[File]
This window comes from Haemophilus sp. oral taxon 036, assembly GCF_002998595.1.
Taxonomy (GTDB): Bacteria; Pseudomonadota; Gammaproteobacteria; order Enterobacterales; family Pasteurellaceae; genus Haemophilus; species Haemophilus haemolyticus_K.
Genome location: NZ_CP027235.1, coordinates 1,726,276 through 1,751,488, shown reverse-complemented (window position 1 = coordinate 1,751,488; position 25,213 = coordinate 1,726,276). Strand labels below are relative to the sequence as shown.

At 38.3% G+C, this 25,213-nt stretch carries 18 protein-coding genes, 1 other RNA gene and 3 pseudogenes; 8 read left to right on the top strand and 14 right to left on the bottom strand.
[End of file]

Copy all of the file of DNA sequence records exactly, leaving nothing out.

This window comes from Haemophilus sp. oral taxon 036, assembly GCF_002998595.1.
Taxonomy (GTDB): Bacteria; Pseudomonadota; Gammaproteobacteria; order Enterobacterales; family Pasteurellaceae; genus Haemophilus; species Haemophilus haemolyticus_K.
Genome location: NZ_CP027235.1, coordinates 1,726,276 through 1,751,488, shown reverse-complemented (window position 1 = coordinate 1,751,488; position 25,213 = coordinate 1,726,276). Strand labels below are relative to the sequence as shown.

At 38.3% G+C, this 25,213-nt stretch carries 18 protein-coding genes, 1 other RNA gene and 3 pseudogenes; 8 read left to right on the top strand and 14 right to left on the bottom strand.